7. Tewster2

    Tewster2 Long timer

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    As for pancakes...I grab a box of Cracker Barrell pancake mix when I stop by. Throw the box away and put the mix in a zip lock bag. It is all in one...just add a bit of water and pour what you want into a small pan and there you go. Easy and cheap plus I like the taste.
  8. fullmetalscooter

    fullmetalscooter Let me take this duck off

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    <iframe width="854" height="480" src="" frameborder="0" allowfullscreen></iframe>

    This guy is posting some old time cooking . Some of still could be used for on the road. Eg making a soup type base that is dry out and reused latter as a stew soup starter. As long as it was kept dry it doesn't go bad. Anyway This youtube channel is worth spending some time watching . I found out that sugar / strawberries / raisins combine and left is a seal container keeps the strawberries using a couple months or more latter . Rasians keep the bacteria away .
    tlub likes this.
  9. everready

    everready Stuck in Ohio....Ugh!!!

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    A can of soup and a sandwich. No muss, no fuss.
  10. nickguzzi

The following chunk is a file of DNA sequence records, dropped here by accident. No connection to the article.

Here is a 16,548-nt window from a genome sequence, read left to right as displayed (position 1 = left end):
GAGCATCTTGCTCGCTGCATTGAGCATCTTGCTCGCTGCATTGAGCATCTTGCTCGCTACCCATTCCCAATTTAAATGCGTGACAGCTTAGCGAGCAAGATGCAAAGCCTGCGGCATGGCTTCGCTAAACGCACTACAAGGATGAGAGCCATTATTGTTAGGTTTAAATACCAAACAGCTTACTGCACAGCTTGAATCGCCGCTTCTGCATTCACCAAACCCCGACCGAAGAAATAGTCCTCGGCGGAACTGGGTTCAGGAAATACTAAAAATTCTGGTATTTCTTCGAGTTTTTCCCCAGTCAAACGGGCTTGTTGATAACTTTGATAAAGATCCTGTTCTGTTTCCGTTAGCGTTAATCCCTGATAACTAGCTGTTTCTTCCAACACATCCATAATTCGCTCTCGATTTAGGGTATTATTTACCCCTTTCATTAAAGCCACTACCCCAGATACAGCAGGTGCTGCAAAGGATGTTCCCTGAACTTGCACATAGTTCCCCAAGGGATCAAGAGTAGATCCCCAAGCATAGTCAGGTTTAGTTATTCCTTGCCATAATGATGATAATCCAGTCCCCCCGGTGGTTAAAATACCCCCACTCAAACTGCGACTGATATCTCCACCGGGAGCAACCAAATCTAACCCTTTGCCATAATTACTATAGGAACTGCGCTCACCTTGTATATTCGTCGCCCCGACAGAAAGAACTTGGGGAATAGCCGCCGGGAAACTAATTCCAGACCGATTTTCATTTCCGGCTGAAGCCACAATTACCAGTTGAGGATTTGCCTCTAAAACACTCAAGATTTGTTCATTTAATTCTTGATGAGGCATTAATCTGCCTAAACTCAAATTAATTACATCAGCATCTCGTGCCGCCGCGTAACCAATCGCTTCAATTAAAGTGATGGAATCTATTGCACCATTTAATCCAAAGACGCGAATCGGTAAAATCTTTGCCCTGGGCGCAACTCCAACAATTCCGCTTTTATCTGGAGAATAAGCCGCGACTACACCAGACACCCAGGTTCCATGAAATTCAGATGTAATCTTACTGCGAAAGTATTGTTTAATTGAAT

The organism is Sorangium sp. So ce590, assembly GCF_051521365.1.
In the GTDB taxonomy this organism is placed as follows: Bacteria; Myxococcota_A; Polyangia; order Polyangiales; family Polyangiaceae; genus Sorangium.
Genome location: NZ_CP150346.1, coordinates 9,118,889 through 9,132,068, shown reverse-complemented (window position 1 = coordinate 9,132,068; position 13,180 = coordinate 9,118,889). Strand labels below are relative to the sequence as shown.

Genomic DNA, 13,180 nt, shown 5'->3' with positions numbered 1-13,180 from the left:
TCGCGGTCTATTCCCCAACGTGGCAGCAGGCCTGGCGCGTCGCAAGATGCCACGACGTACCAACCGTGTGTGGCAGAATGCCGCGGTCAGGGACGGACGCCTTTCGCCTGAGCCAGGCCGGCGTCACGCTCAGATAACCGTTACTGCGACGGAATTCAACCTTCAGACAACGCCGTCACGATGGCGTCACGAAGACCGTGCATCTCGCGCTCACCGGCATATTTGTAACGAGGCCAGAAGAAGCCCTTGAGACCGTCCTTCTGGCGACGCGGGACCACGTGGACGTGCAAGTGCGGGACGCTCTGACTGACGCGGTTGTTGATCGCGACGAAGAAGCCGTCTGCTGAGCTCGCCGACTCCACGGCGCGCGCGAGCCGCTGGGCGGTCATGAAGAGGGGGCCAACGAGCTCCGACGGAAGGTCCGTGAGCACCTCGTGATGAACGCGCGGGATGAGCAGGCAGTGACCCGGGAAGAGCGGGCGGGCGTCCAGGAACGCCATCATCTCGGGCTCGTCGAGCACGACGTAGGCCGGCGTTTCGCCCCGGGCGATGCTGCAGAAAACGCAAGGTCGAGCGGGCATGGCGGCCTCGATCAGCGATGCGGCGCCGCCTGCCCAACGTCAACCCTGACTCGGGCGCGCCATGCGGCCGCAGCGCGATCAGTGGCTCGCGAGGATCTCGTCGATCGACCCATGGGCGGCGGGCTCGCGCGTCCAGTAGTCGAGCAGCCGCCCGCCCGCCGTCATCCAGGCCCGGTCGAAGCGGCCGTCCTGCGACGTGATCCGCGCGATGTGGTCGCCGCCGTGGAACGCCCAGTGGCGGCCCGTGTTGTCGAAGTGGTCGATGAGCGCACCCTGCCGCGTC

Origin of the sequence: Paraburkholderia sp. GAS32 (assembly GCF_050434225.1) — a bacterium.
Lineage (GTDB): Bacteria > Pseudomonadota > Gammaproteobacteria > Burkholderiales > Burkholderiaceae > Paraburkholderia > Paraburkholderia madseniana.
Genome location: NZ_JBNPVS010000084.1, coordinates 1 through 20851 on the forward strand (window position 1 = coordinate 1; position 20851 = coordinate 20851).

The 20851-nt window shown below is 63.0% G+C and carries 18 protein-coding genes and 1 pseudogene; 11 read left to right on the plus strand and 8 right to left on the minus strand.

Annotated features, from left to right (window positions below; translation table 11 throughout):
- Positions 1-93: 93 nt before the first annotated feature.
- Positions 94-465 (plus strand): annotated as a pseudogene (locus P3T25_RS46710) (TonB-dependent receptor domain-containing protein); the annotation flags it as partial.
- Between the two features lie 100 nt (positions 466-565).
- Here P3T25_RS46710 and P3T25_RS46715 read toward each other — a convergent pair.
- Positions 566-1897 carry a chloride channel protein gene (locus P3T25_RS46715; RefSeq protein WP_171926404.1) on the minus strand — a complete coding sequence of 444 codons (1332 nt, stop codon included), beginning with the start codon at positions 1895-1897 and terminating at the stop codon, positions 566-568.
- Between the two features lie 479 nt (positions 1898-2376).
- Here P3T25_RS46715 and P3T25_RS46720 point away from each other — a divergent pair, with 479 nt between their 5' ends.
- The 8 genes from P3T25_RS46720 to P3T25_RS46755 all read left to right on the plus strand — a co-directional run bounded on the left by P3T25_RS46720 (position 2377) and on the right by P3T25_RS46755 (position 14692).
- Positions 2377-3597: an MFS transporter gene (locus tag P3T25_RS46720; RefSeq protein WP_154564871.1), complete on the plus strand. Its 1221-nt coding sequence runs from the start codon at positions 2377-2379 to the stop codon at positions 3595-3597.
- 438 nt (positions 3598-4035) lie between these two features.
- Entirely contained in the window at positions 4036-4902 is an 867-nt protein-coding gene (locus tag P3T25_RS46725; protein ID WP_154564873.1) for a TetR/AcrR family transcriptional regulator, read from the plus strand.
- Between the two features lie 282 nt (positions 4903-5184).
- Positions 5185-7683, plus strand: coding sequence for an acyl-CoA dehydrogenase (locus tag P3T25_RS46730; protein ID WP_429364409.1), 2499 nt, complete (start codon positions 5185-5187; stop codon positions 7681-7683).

nickguzzi Long timer

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    For courgette/zucchini, my preferred method is to slice into rounds, saute in butter, although a little olive oil, emphasis on the little or they get all greasy and fairly nasty. A bit of carmelisation action works very well, but definitely not over cooked, you need a hot flame - a bit of mouth feel and texture works well. A finely chopped garlic glove at the end, just before serving with a squeeze of lemon juice. Great as a starter. If you want more bulk, then tip it on top of a bowl of pasta. Personally I prefer linguine.
    As all pasta is pretty much the same, its amazing how the different shapes change your perception of a dish.
    A couple of other things to do with pasta - again I generally use linguine or spaghetti#12 - lemon zest and some of the juice squeezed over a bowl of your favourite pasta. A drizzle of olive oil, swirl to help coat the pasta and tame the citrus zing.
    Same thing with a chilli, either fresh or dried. Finely chopped or crumbled. Seeds in or out. Your palate, your choice.
    I have used wild herbs growing on the campsite in southern France to add to pasta - hunt some up while the pasta cooks. Can't beat the freshness, but needs olive oil for me.
    Klasjm likes this.
  11. Keevinw

    Keevinw n00b

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    Bump... great thread!
    mike54 likes this.
  12. tlub

    tlub Long timer

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    I am addicted to this channel almost as much as to ADVRider. I regularly cook items from it. Some of them take some time, but the boiled or steamed puddings (note for some: these are not what we call pudding in the USA. That would be custards) only require simple cooking gear (a pot with a lid and some cloth) and turn out really well. And you can use self-rising flour (or cut 50/50 with plain flour) if you want them a little less heavy.